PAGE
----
The Austin Chronicle

https://www.austinchronicle.com/music/2001-06-29/82212/

Record Reviews

Reviewed by David Lynch, June 29, 2001, Music

The Fencecutters

Horses and Asses (MakeYour OwnDamnRecords)

There are plenty of country-fried South Austin bar bands, but thanks to this collection of 15 original tunes that display maturity, humor, and subtlety, the Fencecutters rise above the mundane fray. The fivepiece sounds as if it started playing acoustically minded bluegrassy country, but then the beer kicked in, and the amps got turned up. The result is an hour's worth of Sixties- and Seventies-informed, booze-fueled, twang-powered rock, with some banjo thrown in for fine measure. Void of any Nashville pretension, the sincere delivery of "Amazing" looks to the swamps of East Texas and Louisiana for inspiration, while "LBJ" is a feedback-seasoned barn shuffle, and one could almost hear an early Seventies Jefferson Airplane doing "Runaround." The advantage of liquor-powered music is the ruff-n-ready sense of wild abandon, although it comes at the expense of tightness and fine tuning. The banjo in "L'evanie" is a welcome addition, although it and the harmony vocals are masked by loud guitars. Likewise, the band stretches their vocal abilities a bit too far in "Damnation." That said, at their best, the Fencecutters come off as a decidedly Austin version of Minneapolis' influential Gear Daddies with a female singer. While they'd be well-served by working less on amplitude and more on arrangements, Horses and Asses is an honest album that shares their lust for life -- chicken fried chicken and tallboys included.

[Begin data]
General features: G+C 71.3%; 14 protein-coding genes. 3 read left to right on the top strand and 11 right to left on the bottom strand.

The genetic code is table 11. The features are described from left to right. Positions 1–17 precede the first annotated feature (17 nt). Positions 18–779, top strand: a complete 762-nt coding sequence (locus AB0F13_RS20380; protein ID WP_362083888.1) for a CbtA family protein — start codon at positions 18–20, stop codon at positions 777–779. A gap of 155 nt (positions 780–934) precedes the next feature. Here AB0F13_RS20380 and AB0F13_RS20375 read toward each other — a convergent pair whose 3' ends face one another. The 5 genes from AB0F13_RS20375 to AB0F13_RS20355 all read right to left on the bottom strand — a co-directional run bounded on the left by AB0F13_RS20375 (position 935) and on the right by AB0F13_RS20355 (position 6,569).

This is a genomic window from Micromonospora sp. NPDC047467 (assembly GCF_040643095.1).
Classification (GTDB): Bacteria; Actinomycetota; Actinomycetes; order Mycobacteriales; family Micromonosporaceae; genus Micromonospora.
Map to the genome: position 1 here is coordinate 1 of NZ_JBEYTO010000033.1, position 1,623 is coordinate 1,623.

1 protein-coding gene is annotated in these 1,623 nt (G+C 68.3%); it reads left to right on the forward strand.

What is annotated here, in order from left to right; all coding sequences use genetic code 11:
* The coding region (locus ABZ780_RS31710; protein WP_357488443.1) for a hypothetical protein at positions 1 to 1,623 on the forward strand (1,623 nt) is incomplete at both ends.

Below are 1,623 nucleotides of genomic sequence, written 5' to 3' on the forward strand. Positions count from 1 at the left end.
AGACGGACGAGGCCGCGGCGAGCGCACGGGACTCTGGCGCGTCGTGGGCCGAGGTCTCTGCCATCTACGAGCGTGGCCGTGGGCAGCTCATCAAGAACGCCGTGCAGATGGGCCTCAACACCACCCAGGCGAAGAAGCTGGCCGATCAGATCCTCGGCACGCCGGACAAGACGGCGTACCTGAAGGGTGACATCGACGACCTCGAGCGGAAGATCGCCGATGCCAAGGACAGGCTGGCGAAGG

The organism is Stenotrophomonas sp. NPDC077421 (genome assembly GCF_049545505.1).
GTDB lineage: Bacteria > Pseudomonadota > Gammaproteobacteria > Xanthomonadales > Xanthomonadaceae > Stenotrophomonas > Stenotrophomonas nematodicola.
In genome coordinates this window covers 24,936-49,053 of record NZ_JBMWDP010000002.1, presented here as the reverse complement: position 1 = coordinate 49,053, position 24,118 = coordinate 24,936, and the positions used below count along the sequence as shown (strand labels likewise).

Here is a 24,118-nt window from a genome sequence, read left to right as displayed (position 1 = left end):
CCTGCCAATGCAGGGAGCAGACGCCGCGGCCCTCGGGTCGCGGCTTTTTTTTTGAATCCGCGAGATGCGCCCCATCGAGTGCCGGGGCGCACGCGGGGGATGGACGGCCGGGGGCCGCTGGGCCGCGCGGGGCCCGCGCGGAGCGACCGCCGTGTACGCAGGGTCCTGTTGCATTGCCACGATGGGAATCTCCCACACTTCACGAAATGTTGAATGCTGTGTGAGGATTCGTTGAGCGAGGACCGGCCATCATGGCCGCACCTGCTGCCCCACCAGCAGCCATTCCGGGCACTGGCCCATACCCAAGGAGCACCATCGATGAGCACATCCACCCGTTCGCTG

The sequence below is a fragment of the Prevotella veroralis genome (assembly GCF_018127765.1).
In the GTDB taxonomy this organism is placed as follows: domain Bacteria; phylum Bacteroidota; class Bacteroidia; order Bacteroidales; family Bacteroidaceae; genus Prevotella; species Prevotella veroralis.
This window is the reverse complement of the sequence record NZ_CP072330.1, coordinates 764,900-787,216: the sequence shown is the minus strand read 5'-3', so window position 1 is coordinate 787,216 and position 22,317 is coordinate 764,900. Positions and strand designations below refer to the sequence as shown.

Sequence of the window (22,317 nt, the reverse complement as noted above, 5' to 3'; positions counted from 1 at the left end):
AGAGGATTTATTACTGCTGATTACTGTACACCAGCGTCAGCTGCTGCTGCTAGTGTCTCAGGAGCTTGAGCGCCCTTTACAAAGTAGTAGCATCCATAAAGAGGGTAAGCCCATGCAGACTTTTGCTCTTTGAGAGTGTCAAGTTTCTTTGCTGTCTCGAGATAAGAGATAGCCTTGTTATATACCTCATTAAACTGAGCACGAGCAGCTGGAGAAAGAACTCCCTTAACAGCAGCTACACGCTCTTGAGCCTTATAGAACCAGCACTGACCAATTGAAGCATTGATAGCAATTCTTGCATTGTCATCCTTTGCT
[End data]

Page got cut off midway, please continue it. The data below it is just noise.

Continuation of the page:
**.5

Copyright © 2019 Austin Chronicle Corporation. All rights reserved.

The Austin Chronicle

https://www.austinchronicle.com/music/2001-06-29/82212/

Record Reviews

Reviewed by David Lynch, June 29, 2001, Music

The Fencecutters

Horses and Asses (MakeYour OwnDamnRecords)

There are plenty of country-fried South Austin bar bands, but thanks to this collection of 15 original tunes that display maturity, humor, and subtlety, the Fencecutters rise above the mundane fray. The fivepiece sounds as if it started playing acoustically minded bluegrassy country, but then the beer kicked in, and the amps got turned up. The result is an hour's worth of Sixties- and Seventies-informed, booze-fueled, twang-powered rock, with some banjo thrown in for fine measure. Void of any Nashville pretension, the sincere delivery of "Amazing" looks to the swamps of East Texas and Louisiana for inspiration, while "LBJ" is a feedback-seasoned barn shuffle, and one could almost hear an early Seventies Jefferson Airplane doing "Runaround." The advantage of liquor-powered music is the ruff-n-ready sense of wild abandon, although it comes at the expense of tightness and fine tuning. The banjo in "L'evanie" is a welcome addition, although it and the harmony vocals are masked by loud guitars. Likewise, the band stretches their vocal abilities a bit too far in "Damnation." That said, at their best, the Fencecutters come off as a decidedly Austin version of Minneapolis' influential Gear Daddies with a female singer. While they'd be well-served by working less on amplitude and more on arrangements, Horses and Asses is an honest album that shares their lust for life -- chicken fried chicken and tallboys included.

**.5

Copyright © 2019 Austin Chronicle Corporation. All rights reserved.

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